Because we were nomads for so long, most people gave us money for our wedding. The cash suited our lifestyle at the time, far more than toasters and blenders did. Besides, we never registered anywhere. I couldn't reconcile the idea that I had invited people from at least three continents to our wedding, and it would have seemed odd to me to have people bring breakable china on a plane to our small ceremony. In any case, I had nowhere to put plates or any material gift in whatever kitchen I was utilizing at the time.

When we finally got our own little space years later, I realized that in addition to furniture -- we needed not only dishes but an entire kitchen complement. I caved and bought my knives, my stainless steel pots and my cast iron pans new, but nearly everything else came from thrift stores. 

Suddenly I was drawn to older kitchen stuff. I remembered my mother-in-law had an old glass rolling pin -- the kind you could put ice into to keep dough cold as you rolled it out. Nobody here had ever heard of such a thing, so I took to scouting out antique shops in search of one. I still haven't found a glass one, but I have amassed a small collection of vintage Butterfly Gold Pyrex dishes along the way. 

At first it was just a small mixing bowl -- I thought it would go well with all of the sunflowers in my kitchen. Then I began to realize that this old Pyrex stuff was tough -- I figured if it had already survived 40 plus years, surely it could survive my kitchen? 

I began finding pieces bit by bit. 

My favorite ones by far were the refrigerator dishes. I liked the modern Pyrex glass dishes with the rubber lids (as opposed to their inferior plastic cousins) but there was something about these older ones that really caught my eye. 

I decided to hunt for the full set of the Butterfly Gold refrigerator dishes. I managed to nab the medium sized 'butter' dish and another smaller white one while weekend antiquing

This week, I found the large refrigerator dish. Sometimes, I just have a hunch that I should wander into a thrift store. That day, I went into one on my way to another antique store, in search of some vintage jadeite for a friend. Right as I was leaving, this little beauty stared at me through the glass: 

Can you hear the moment of triumph? The clerk most certainly heard me squeal.

While I don't usually get pieces that are damaged, I made an exception for this one which is only slightly scratched... but totally chip free. For the price, a few scratches were totally worth it. 

So there you have it. The whole fridge family. Happily, I paid less than half of what I've seen lately on eBay and Etsy for all of them. And before you wonder why I didn't just order them online from the start -- for me, it is more thrilling to hunt for them in person. 

In retrospect, if I had to do it all over again, I'm glad I shared so many kitchens and so much cooking equipment with other people. It helped me realize that I can cook anywhere -- in any space and with anything. And I still wouldn't have registered for dishes even if we had our own place back when we got married. (I doubt anyone has a registry for vintage Pyrex in any case.) Far more fun to build the collection this way, I think. The Sailor doesn't seem to mind. In fact, I think he's less overwhelmed when I build my kitchen collection piece by piece instead of all at once.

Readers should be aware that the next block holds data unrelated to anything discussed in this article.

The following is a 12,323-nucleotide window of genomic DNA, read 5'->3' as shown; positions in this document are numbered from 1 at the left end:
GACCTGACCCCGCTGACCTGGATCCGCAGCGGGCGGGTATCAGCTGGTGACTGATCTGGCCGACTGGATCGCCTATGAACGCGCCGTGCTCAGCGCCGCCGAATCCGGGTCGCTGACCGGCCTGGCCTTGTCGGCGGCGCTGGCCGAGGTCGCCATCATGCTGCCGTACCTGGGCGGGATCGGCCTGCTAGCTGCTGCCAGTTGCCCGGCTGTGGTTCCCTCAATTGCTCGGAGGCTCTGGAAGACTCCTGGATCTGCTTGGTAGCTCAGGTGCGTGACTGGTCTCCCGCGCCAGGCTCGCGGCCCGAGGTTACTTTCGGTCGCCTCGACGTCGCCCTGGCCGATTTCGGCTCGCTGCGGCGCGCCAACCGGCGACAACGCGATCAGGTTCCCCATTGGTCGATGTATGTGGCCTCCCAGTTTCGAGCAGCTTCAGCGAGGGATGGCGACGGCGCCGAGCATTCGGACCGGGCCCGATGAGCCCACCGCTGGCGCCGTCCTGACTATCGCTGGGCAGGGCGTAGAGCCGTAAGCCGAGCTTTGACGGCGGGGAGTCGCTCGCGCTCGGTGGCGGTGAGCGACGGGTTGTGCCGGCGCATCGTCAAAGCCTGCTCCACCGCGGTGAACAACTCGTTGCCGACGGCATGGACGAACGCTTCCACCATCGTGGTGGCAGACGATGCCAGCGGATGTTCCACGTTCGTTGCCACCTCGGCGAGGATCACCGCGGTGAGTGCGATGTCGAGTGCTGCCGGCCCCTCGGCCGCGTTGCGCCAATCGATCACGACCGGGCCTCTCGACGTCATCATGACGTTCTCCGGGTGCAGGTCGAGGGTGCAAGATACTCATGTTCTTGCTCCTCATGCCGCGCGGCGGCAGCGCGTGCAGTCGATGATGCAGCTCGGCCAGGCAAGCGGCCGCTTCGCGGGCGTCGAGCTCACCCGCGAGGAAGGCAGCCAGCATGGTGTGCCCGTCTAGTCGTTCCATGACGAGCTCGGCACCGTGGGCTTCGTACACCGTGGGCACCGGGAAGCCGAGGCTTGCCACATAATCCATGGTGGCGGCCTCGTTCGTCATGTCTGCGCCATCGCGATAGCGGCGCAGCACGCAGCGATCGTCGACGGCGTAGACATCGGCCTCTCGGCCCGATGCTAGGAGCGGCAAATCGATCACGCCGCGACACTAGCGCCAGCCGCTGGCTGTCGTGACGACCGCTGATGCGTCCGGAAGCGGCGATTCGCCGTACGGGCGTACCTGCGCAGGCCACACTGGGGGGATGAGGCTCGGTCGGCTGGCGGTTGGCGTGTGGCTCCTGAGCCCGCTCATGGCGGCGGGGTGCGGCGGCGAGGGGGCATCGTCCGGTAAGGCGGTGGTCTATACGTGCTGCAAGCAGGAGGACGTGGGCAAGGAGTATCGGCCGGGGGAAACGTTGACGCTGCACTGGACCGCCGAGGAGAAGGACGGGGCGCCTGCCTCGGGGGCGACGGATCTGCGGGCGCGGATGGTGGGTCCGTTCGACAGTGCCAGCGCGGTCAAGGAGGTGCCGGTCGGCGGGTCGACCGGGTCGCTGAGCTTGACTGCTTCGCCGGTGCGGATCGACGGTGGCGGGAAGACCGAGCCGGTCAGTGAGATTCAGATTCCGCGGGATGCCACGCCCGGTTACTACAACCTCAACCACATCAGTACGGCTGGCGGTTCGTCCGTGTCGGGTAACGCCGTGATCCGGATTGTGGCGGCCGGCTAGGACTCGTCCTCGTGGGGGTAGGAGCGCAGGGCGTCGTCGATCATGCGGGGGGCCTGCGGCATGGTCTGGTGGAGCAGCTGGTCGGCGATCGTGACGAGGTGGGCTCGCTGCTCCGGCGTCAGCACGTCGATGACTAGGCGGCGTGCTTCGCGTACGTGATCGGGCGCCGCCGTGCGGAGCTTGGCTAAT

And, thankfully, he no longer has to hear me spout off about tea towels. 

November 26, 2012

Leftover Turkey Pie

Thanksgiving yields a bounty of leftovers -- no matter how big or small your gathering is, it always seems like there's at least some extra turkey in the end. 

I make two things incredibly well -- my potato salad and real chicken pot-pie. When in doubt, I make and bring either of these two items to pot-lucks or I make them for guests. People have different ideas of pot-pie though.

I grew up in Pennsylvania Dutch country, and the first time I ordered pot-pie in a local restaurant, I looked up from the floating noodles in dismay. My mother must have seen my face, because she calmly explained to me that this was not pot-pie. 

My Chicago-born parents made it clear for me at a very young age that chicken pot-pie has a crust. As the floating noodles were not encased in either a top or bottom crust, it would stand to reason that I never ordered that version of the dish again (although I did finally yield to hometown tradition... and I learned to make the PA Dutch version. It's not bad, but I still don't think they should have called it pot-pie. It's more like chicken noodle soup with chunks of potatoes.) 

Pot-pie to me is pure comfort food, all in one dish. The standard recipe I use calls for carrots, celery and onions, all tossed with chicken broth, milk and a little flour. The recipe also calls for peas, but as the Sailor can't stand them, I always omit them, even when he's not home. This time, I added some leftover spinach that has been staring at me from the fridge for the past few days. And of course, instead of chicken, I used the turkey leftovers from Thanksgiving. Flaky pastry dough tops off the pie. (I'd love to use a bottom crust, but considering the amount of butter that goes into the dough, I usually just put a top on the pie.)